by Brian McDonald
[Today’s Tuesday Reading is from Brian McDonald, President of MOR Associates. Brian may be reached at email@example.com.]
Engagement at work in the U.S. declined in 2021. Just over one-third of employees (34%) were engaged and 16% were actively disengaged in their work and workplace, based on a sample of 57,022 by Gallup.
The percentage of Pandemic-driven economic, workplace, and mental and physical health challenges have hit healthcare workers and managers particularly hard. Gallup also reported a significant increase in manager burnout in 2021.
Retaining critical talent is a top priority goal. Even more so during a time when there is an attractive job market. People are also reflecting on where works fits in their life and questioning the purpose associated with all the hours they are investing.
Losing skilled staff can be a setback. We risk burning out staff with additional tasks while endlessly recruiting for open positions. As more people leave, this cycle can become a downward spiral, jeopardizing the organization’s morale and the very ability to deliver.
Creating a highly engaged workforce is one way to counter the potential loss of people. Here are five strategies designed to enhance employee engagement along with increasing the commitment individuals experience to their work.
We’ll now explore each strategy in more detail.
1. Evolving the Social Compact
Gallup has documented in numerous employee engagement reports what people value in the workplace. In the historical social compact, the individual would spend 40 hours a week on the job in exchange for a paycheck. Work was a place you went. The supervisor or manager would be in charge. Your annual review let you know how you were doing. People are more interested in the purpose their work is contributing to, along with the potential for them to continue to grow.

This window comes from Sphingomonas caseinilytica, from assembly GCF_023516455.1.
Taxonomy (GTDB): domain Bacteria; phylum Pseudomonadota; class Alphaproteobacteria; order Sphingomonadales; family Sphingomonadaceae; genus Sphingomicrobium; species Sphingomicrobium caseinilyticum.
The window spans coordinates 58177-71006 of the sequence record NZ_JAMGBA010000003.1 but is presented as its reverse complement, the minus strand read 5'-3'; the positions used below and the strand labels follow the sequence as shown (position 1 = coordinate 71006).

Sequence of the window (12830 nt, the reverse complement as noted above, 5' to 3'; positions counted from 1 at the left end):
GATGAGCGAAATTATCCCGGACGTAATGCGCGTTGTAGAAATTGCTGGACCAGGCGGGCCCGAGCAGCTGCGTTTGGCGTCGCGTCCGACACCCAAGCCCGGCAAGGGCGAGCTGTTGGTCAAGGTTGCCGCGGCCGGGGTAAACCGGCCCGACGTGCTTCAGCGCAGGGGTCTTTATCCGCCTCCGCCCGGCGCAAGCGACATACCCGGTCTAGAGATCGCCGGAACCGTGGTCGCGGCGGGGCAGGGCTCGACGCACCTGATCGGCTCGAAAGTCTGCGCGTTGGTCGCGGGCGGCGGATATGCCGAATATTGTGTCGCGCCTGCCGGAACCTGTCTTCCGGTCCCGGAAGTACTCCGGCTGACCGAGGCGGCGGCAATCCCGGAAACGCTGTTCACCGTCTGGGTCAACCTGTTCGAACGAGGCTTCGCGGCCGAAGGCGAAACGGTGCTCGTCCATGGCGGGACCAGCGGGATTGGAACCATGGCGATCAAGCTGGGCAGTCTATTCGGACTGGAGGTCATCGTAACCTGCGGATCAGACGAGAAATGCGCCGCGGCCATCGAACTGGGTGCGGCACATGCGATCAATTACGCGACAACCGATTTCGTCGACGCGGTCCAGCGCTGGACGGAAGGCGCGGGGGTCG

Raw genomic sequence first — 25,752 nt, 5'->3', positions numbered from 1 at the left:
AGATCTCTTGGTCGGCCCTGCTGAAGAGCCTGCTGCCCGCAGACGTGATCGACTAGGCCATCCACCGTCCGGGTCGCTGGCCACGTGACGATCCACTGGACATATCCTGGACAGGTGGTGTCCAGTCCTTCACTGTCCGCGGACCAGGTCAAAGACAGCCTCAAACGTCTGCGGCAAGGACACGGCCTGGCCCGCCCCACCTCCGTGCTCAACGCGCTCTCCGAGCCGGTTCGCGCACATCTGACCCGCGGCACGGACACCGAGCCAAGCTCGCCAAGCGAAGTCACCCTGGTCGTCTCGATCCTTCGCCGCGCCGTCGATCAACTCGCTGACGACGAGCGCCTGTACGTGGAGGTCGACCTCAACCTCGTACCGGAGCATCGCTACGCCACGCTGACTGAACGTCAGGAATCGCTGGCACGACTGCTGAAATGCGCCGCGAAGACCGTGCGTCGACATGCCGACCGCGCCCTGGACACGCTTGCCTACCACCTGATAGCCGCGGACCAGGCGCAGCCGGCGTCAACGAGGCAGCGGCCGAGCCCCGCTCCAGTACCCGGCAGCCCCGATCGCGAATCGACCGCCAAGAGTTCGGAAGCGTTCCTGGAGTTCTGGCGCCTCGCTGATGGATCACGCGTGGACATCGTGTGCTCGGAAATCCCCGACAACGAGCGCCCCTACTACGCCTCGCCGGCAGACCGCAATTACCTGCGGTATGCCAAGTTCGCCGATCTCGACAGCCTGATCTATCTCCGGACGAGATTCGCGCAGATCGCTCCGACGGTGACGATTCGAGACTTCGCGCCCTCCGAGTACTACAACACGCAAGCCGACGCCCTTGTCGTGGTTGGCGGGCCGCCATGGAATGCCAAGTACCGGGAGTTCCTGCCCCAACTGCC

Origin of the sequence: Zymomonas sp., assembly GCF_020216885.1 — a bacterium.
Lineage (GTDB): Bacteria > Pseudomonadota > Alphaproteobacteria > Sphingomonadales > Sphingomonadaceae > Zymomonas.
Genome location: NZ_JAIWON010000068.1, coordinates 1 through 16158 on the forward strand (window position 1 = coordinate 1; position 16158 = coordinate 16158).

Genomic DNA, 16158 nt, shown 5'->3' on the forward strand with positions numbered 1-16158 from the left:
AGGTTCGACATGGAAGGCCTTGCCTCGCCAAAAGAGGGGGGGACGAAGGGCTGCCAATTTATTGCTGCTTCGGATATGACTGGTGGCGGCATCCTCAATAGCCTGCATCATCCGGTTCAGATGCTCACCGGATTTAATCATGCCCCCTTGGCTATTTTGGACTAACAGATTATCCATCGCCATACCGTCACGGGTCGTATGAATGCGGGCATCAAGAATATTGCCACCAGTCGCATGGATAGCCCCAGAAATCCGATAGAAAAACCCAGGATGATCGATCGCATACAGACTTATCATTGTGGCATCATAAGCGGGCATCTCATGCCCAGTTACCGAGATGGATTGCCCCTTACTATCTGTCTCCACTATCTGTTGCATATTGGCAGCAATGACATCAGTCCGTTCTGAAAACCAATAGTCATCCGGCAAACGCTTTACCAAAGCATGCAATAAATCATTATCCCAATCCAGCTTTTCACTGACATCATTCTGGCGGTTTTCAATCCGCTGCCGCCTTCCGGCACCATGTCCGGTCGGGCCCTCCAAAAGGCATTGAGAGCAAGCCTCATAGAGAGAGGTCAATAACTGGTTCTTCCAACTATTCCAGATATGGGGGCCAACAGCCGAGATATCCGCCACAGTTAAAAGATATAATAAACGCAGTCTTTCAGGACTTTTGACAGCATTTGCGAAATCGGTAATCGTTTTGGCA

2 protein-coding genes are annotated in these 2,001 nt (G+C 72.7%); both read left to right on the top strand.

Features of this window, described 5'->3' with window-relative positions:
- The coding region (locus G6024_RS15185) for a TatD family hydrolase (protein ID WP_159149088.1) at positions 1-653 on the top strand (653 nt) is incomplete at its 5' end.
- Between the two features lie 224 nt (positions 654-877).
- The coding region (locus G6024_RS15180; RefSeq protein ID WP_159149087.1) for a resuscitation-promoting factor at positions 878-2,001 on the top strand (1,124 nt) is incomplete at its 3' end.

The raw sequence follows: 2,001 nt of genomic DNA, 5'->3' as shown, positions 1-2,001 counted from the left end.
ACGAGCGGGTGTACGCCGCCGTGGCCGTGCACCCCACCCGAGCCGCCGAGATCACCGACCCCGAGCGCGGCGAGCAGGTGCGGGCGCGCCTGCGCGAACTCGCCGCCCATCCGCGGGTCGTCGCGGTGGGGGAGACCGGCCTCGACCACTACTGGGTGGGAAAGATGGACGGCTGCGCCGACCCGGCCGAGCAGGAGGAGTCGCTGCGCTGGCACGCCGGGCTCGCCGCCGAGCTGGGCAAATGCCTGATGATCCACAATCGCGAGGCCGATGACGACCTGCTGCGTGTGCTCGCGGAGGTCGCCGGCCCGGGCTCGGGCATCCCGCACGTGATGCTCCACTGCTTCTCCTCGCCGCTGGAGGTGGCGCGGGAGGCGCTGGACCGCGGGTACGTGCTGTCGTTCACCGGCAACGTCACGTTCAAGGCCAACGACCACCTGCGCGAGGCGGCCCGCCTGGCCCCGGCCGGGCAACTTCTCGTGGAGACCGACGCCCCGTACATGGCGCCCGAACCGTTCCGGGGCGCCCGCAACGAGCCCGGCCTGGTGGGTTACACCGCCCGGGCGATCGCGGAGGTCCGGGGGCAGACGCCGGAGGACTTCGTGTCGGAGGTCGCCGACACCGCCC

|The Past||The Present|
|My Paycheck||My Purpose|
|My Satisfaction||My Development|
|My Manager||My Coach|
|My Job||My Life|
|The Workplace||My Flexibility & Autonomy|
During the past few years there have been some fundamental shifts in how people think about the part work plays in their life. Prior to COVID most people thought of work as a place. You commuted to work on a set schedule. Today work is defined for most knowledge workers as an activity. The age-old question, “What time are you leaving for work?” has been replaced for many today with, “Do you need to be on-line today?”
During these past two years many people have had the flexibility to figure out when they will accomplish their work. As employees worked remotely, they also experienced far greater autonomy while proving they could be as productive or better than before. Eliminating time spent traveling to and from work gave people back as many as 10-15 lost hours during the week. It also reduced the stress associated with commuting.
2. Connect Work to Meaning
Meaningful work makes a difference. As last week’s Tuesday Reading by Laura Patterson outlined, people are looking for meaning in the work they sign up to do. “Purpose is the belief that you are working toward something larger and more important than yourself. Purpose is believing that what you do has an impact.” Finding purpose in all the hours people toil has risen on the list of what individuals are looking for in their work.